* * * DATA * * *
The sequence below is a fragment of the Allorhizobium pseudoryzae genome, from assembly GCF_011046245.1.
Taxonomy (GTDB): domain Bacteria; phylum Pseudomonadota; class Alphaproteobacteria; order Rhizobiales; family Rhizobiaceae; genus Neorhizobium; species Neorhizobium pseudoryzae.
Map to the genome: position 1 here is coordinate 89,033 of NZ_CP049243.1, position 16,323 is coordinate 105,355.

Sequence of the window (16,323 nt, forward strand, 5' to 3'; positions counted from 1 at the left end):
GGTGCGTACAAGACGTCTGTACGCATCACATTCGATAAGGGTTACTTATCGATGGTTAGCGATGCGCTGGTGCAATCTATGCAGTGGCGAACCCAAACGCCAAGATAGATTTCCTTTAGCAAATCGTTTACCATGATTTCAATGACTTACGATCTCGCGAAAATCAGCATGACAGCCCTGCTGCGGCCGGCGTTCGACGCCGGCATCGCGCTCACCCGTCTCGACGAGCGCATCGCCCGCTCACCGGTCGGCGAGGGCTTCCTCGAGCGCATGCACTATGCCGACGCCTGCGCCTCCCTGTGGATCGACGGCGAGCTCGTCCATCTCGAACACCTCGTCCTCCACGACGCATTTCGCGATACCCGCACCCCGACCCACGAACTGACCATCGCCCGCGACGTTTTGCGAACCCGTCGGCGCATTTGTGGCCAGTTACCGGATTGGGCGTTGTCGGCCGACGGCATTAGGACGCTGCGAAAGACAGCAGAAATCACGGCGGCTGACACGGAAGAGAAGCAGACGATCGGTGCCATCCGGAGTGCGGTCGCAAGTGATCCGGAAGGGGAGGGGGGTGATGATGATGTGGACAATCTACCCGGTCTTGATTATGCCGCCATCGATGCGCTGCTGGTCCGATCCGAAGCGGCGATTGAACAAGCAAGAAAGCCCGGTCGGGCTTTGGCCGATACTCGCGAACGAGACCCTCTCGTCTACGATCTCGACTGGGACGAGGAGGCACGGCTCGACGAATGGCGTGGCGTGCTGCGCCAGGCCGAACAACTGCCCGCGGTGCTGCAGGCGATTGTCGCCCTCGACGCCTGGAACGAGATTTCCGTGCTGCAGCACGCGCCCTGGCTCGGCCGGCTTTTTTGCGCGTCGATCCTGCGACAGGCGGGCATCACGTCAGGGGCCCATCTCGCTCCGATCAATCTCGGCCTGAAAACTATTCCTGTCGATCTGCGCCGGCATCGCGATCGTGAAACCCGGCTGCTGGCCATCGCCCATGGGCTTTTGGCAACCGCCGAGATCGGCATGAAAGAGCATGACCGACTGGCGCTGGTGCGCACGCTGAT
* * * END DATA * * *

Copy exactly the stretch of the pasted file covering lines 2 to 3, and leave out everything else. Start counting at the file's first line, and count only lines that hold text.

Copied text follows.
Taxonomy (GTDB): domain Bacteria; phylum Pseudomonadota; class Alphaproteobacteria; order Rhizobiales; family Rhizobiaceae; genus Neorhizobium; species Neorhizobium pseudoryzae.
Map to the genome: position 1 here is coordinate 89,033 of NZ_CP049243.1, position 16,323 is coordinate 105,355.